Browse Publications Technical Papers 2011-36-0202

Evaluation of the Effect of Adding Ethanol to Gasoline at Different Percentages on Evaporative Emissions (Regulated and Non-regulated Pollutants) 2011-36-0202

Recent interest in ethanol has increased due to the promotion of its use by the authorities and because it can be combined with gasoline at different percentages: low percentages with not specially modified gasoline vehicles and up to 85% of ethanol (even up to 100%), in flexifuel vehicles. The question has arisen of whether the increase in volatility for ethanol/gasoline blends and the presence of ethanol (small molecule compared with the majority of hydrocarbons in gasoline) in the fuel have a significant influence on evaporative emissions, also taking into account permeation through materials used in the fuel system. The long-term effect on emissions of the addition of ethanol also needs to be evaluated.
This paper assesses the impact of adding ethanol to gasoline on the evaporative emissions of vehicles by differentiating the sources (complete car, canister and fuel tank) and by differentiating evaporation and permeation effects. To achieve this objective, several evaporative emission tests were performed on a Euro 4 vehicle, a flexifuel vehicle and various fuel system components. The fuel blends used were E0, E5 splash and E10 for the Euro 4 vehicle and its components and E0 and E85 for the flexifuel vehicle and its components.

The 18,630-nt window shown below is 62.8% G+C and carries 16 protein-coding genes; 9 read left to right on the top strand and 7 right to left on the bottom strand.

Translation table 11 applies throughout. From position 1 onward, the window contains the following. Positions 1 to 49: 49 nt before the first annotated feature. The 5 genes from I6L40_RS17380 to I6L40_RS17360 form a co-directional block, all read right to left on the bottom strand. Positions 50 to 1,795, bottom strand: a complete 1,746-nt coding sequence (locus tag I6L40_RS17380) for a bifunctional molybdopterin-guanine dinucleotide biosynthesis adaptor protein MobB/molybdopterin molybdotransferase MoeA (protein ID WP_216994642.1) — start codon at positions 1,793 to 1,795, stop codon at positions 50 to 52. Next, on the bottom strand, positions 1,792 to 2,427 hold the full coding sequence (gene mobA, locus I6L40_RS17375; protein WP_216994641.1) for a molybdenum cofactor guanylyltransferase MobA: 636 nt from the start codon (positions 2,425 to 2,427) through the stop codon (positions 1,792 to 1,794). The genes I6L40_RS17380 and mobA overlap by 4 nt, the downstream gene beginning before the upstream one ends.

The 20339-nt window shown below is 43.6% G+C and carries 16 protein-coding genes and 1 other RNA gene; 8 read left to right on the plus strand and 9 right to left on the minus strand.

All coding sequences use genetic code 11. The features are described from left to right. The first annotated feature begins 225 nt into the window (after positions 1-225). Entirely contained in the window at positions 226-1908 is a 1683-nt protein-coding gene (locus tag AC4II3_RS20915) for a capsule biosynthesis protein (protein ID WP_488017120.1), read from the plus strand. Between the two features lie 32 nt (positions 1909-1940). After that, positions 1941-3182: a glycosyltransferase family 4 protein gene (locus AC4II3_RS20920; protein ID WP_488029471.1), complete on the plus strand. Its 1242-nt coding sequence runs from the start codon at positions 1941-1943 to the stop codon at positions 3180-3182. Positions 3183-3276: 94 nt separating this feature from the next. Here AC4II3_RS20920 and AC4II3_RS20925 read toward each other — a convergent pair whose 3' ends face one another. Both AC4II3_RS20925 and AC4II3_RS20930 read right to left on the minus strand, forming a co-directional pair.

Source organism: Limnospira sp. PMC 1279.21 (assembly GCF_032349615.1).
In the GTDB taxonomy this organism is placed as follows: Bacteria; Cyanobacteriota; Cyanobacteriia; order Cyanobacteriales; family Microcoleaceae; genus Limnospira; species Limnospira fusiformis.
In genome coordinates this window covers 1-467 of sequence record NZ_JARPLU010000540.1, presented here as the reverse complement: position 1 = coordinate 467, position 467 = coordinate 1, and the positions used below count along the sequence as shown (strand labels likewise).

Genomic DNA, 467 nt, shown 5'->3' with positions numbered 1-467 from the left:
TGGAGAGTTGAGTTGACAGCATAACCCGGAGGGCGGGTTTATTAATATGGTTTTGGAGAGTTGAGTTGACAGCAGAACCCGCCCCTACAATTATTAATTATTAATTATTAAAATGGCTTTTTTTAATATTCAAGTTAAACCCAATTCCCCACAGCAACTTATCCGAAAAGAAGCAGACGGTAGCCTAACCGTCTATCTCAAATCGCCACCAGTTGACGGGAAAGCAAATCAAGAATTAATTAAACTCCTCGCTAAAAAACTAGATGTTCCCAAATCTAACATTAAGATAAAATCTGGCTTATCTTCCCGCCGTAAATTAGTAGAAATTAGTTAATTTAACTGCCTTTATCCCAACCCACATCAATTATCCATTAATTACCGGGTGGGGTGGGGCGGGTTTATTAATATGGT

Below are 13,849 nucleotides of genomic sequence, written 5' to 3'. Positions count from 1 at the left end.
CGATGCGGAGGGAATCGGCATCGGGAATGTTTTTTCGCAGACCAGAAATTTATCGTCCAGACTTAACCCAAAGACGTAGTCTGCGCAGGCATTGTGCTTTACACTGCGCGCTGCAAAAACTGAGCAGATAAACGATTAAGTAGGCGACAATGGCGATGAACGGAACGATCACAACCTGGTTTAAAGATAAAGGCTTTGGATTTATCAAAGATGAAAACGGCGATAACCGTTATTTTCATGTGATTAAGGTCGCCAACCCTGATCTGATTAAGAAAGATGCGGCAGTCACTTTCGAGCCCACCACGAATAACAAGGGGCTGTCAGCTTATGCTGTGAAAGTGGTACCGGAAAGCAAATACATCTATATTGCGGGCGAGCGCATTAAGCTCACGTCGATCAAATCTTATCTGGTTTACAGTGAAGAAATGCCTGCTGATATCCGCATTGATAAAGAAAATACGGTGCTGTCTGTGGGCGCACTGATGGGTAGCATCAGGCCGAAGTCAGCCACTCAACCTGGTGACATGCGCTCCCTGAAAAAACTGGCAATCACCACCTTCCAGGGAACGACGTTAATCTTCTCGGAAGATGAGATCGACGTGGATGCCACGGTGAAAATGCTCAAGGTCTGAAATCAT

Then the hydrocarbon measurements were completed with the speciation of the emissions determining the different contributions of some aldehydes, ketones, ethanol and more than 100 individual hydrocarbons, determined by GC and HPLC. This long list of pollutants and their ozone formation potential was used to estimate the ground-level ozone formation.
The type of fuels and fuel systems components analyzed allow this paper to conclude with an evaluation of the results obtained in order to determine the effects of adding different percentages of ethanol to gasoline on evaporative emissions of vehicles and their fuel systems components.
This study was carried out as part of the I+DEA project, sponsored by CDTI.


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